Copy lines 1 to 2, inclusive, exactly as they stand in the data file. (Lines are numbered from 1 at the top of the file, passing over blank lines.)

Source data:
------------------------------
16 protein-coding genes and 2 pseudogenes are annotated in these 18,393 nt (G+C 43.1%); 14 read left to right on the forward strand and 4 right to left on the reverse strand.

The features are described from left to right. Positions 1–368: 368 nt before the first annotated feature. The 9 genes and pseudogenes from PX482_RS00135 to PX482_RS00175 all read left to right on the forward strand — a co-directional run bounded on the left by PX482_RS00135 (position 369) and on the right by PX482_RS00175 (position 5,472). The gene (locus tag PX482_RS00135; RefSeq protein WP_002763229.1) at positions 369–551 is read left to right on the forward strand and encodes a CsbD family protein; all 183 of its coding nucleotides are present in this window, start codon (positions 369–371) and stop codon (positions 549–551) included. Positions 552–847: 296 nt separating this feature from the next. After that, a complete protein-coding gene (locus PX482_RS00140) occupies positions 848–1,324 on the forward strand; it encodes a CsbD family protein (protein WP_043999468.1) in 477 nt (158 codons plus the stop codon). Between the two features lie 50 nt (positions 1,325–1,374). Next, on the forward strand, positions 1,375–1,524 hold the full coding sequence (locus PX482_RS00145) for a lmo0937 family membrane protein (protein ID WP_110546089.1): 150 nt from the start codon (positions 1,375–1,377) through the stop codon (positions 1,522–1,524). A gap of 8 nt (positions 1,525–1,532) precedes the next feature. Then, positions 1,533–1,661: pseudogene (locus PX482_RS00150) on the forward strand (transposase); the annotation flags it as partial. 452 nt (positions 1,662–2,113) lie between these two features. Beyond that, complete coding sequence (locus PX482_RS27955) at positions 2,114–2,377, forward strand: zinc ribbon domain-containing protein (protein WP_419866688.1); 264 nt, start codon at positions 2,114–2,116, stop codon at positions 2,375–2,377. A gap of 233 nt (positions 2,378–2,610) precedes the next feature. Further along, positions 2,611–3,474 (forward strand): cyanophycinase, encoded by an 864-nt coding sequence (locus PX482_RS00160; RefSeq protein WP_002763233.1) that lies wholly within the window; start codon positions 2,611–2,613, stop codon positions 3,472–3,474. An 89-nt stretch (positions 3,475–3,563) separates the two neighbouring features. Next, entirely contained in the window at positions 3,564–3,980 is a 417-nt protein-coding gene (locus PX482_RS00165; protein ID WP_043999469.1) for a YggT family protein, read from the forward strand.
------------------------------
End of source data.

16 protein-coding genes and 2 pseudogenes are annotated in these 18,393 nt (G+C 43.1%); 14 read left to right on the forward strand and 4 right to left on the reverse strand.

The features are described from left to right. Positions 1–368: 368 nt before the first annotated feature. The 9 genes and pseudogenes from PX482_RS00135 to PX482_RS00175 all read left to right on the forward strand — a co-directional run bounded on the left by PX482_RS00135 (position 369) and on the right by PX482_RS00175 (position 5,472). The gene (locus tag PX482_RS00135; RefSeq protein WP_002763229.1) at positions 369–551 is read left to right on the forward strand and encodes a CsbD family protein; all 183 of its coding nucleotides are present in this window, start codon (positions 369–371) and stop codon (positions 549–551) included. Positions 552–847: 296 nt separating this feature from the next. After that, a complete protein-coding gene (locus PX482_RS00140) occupies positions 848–1,324 on the forward strand; it encodes a CsbD family protein (protein WP_043999468.1) in 477 nt (158 codons plus the stop codon). Between the two features lie 50 nt (positions 1,325–1,374). Next, on the forward strand, positions 1,375–1,524 hold the full coding sequence (locus PX482_RS00145) for a lmo0937 family membrane protein (protein ID WP_110546089.1): 150 nt from the start codon (positions 1,375–1,377) through the stop codon (positions 1,522–1,524). A gap of 8 nt (positions 1,525–1,532) precedes the next feature. Then, positions 1,533–1,661: pseudogene (locus PX482_RS00150) on the forward strand (transposase); the annotation flags it as partial. 452 nt (positions 1,662–2,113) lie between these two features. Beyond that, complete coding sequence (locus PX482_RS27955) at positions 2,114–2,377, forward strand: zinc ribbon domain-containing protein (protein WP_419866688.1); 264 nt, start codon at positions 2,114–2,116, stop codon at positions 2,375–2,377. A gap of 233 nt (positions 2,378–2,610) precedes the next feature. Further along, positions 2,611–3,474 (forward strand): cyanophycinase, encoded by an 864-nt coding sequence (locus PX482_RS00160; RefSeq protein WP_002763233.1) that lies wholly within the window; start codon positions 2,611–2,613, stop codon positions 3,472–3,474. An 89-nt stretch (positions 3,475–3,563) separates the two neighbouring features. Next, entirely contained in the window at positions 3,564–3,980 is a 417-nt protein-coding gene (locus PX482_RS00165; protein ID WP_043999469.1) for a YggT family protein, read from the forward strand.